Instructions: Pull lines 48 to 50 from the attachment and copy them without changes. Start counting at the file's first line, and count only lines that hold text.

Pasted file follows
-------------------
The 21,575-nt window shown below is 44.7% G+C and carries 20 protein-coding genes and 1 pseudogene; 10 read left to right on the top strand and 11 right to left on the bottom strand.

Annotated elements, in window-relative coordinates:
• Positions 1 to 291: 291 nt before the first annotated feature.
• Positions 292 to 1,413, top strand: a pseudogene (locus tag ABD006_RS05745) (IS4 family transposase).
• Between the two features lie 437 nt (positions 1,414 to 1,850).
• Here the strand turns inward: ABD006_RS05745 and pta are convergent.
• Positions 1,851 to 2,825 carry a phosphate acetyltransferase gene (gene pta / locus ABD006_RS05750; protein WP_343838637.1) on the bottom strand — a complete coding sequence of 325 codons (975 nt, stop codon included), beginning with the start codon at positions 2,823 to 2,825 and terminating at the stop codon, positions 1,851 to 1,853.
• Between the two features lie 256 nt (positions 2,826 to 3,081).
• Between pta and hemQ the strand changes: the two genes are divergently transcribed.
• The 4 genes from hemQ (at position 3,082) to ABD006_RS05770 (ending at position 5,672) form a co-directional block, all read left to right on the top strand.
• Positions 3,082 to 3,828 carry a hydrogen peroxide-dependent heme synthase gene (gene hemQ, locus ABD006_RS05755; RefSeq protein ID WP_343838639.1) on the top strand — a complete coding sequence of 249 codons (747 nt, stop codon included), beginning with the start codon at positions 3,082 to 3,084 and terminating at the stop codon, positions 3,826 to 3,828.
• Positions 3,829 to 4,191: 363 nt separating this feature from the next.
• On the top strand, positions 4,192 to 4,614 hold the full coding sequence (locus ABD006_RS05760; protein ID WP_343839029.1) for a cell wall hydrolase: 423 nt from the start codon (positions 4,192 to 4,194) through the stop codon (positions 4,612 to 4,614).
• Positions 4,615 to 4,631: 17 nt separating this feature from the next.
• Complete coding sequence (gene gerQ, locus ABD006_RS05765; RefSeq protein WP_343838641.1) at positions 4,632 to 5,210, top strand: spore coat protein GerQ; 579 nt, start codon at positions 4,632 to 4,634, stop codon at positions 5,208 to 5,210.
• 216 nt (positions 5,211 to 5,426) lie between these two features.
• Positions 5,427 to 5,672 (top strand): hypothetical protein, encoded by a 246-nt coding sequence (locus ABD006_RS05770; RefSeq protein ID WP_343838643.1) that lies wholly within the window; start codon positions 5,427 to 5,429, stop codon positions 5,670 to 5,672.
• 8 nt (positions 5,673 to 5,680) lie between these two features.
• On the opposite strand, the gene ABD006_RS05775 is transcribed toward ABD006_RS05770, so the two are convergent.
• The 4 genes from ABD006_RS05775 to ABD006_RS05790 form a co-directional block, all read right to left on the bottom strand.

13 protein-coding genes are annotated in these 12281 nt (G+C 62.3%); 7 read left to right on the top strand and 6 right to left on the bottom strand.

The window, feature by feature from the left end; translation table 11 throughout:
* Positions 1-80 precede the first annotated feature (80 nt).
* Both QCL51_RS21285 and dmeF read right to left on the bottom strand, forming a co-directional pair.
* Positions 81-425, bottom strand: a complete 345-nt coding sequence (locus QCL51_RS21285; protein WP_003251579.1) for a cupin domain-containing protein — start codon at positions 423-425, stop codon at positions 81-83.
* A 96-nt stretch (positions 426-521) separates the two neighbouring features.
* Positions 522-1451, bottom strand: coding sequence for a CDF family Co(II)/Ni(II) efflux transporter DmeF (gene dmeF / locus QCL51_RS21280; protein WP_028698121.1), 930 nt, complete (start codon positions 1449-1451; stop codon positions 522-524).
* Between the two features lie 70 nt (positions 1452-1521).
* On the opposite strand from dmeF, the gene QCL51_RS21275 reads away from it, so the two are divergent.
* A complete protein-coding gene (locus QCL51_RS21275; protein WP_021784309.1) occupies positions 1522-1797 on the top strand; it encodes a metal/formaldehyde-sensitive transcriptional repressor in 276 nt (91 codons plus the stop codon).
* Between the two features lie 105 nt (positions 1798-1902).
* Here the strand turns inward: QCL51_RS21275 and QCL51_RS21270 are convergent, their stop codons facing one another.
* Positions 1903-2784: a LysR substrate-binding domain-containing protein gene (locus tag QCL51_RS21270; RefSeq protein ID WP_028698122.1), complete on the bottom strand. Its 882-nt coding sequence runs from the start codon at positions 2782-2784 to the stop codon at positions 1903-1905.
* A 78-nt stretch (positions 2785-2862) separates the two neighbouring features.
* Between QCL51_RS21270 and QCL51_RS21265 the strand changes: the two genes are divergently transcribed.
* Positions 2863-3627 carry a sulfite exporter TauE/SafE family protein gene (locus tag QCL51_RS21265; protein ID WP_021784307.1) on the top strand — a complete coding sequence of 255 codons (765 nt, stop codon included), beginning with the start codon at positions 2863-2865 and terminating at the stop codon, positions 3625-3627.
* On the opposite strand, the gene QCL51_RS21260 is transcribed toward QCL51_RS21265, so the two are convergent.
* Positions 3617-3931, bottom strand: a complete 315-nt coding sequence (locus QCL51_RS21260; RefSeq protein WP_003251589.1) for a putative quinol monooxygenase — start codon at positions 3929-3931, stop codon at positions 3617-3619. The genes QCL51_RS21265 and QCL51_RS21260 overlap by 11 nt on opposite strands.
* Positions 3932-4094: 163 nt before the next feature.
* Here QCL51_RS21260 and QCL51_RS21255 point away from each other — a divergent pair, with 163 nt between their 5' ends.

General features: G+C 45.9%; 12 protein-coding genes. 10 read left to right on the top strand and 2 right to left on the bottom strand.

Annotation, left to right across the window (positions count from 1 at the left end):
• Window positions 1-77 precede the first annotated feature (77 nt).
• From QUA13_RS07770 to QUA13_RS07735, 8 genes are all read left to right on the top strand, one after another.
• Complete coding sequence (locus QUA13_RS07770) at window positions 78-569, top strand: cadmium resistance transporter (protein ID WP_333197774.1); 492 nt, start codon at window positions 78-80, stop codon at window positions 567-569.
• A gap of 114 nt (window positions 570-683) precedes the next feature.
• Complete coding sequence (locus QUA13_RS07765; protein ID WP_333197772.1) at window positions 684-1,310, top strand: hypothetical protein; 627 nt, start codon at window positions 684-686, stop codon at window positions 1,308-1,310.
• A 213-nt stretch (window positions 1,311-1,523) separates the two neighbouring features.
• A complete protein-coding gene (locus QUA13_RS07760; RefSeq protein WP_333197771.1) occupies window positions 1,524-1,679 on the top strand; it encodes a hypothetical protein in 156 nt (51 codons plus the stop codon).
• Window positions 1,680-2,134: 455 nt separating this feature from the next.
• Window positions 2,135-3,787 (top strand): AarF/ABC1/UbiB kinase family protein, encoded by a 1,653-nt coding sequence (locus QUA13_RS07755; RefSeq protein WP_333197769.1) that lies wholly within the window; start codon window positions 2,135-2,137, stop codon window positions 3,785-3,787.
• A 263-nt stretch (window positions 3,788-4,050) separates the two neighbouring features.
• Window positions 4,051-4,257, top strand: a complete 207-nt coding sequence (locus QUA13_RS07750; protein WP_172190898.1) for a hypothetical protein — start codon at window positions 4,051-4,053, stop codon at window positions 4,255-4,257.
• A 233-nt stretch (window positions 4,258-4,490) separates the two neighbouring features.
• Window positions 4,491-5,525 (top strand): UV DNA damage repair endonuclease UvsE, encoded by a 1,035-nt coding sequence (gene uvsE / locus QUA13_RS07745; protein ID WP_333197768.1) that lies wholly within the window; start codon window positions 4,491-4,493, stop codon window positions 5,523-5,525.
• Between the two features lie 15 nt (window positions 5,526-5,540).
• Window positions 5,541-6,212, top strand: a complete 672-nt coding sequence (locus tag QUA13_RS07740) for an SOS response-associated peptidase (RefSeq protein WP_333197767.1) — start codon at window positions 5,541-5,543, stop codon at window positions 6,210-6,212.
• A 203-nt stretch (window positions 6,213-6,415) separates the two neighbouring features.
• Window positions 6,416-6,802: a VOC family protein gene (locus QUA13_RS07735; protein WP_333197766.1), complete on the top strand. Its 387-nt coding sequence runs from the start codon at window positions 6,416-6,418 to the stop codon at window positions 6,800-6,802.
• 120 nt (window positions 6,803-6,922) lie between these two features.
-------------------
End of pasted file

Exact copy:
• A 213-nt stretch (window positions 1,311-1,523) separates the two neighbouring features.
• A complete protein-coding gene (locus QUA13_RS07760; RefSeq protein WP_333197771.1) occupies window positions 1,524-1,679 on the top strand; it encodes a hypothetical protein in 156 nt (51 codons plus the stop codon).
• Window positions 1,680-2,134: 455 nt separating this feature from the next.